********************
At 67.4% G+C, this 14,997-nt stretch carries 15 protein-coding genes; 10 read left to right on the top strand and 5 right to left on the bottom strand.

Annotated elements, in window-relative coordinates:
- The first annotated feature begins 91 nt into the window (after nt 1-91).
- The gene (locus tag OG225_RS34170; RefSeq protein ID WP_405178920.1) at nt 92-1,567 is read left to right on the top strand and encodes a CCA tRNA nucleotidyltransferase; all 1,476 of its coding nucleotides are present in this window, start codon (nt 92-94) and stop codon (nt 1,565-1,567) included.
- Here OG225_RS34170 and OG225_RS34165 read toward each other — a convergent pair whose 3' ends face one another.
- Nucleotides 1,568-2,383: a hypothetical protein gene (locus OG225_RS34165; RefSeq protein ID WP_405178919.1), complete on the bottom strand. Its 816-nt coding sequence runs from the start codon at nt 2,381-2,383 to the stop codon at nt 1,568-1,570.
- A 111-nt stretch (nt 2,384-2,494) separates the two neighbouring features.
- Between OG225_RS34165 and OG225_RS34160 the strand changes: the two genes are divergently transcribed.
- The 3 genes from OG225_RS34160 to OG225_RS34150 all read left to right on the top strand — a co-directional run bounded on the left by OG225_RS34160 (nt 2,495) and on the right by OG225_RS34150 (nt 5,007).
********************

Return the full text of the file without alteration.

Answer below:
At 67.4% G+C, this 14,997-nt stretch carries 15 protein-coding genes; 10 read left to right on the top strand and 5 right to left on the bottom strand.

Annotated elements, in window-relative coordinates:
- The first annotated feature begins 91 nt into the window (after nt 1-91).
- The gene (locus tag OG225_RS34170; RefSeq protein ID WP_405178920.1) at nt 92-1,567 is read left to right on the top strand and encodes a CCA tRNA nucleotidyltransferase; all 1,476 of its coding nucleotides are present in this window, start codon (nt 92-94) and stop codon (nt 1,565-1,567) included.
- Here OG225_RS34170 and OG225_RS34165 read toward each other — a convergent pair whose 3' ends face one another.
- Nucleotides 1,568-2,383: a hypothetical protein gene (locus OG225_RS34165; RefSeq protein ID WP_405178919.1), complete on the bottom strand. Its 816-nt coding sequence runs from the start codon at nt 2,381-2,383 to the stop codon at nt 1,568-1,570.
- A 111-nt stretch (nt 2,384-2,494) separates the two neighbouring features.
- Between OG225_RS34165 and OG225_RS34160 the strand changes: the two genes are divergently transcribed.
- The 3 genes from OG225_RS34160 to OG225_RS34150 all read left to right on the top strand — a co-directional run bounded on the left by OG225_RS34160 (nt 2,495) and on the right by OG225_RS34150 (nt 5,007).